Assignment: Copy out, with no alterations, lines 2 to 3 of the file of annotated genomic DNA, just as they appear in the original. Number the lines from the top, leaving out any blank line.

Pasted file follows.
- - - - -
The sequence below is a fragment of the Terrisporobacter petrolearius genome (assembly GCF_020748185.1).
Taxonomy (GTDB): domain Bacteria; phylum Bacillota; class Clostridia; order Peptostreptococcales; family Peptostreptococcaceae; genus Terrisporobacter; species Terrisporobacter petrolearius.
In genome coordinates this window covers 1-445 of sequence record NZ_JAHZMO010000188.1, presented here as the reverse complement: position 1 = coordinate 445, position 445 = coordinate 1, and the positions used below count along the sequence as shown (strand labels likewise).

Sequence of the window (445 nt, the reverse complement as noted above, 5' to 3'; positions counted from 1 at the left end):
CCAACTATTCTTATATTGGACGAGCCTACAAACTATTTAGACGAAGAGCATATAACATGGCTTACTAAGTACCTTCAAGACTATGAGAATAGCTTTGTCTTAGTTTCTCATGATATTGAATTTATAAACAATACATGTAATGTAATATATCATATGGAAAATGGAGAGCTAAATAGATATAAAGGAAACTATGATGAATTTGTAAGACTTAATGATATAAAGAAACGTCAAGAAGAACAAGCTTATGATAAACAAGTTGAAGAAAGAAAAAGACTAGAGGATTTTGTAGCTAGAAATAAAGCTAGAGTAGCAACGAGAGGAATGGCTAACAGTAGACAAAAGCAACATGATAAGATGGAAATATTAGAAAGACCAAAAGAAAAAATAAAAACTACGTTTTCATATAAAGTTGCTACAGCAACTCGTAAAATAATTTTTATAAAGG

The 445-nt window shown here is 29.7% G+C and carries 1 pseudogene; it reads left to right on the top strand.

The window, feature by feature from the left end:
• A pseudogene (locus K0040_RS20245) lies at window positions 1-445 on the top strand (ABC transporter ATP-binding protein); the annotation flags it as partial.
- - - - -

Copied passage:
Taxonomy (GTDB): domain Bacteria; phylum Bacillota; class Clostridia; order Peptostreptococcales; family Peptostreptococcaceae; genus Terrisporobacter; species Terrisporobacter petrolearius.
In genome coordinates this window covers 1-445 of sequence record NZ_JAHZMO010000188.1, presented here as the reverse complement: position 1 = coordinate 445, position 445 = coordinate 1, and the positions used below count along the sequence as shown (strand labels likewise).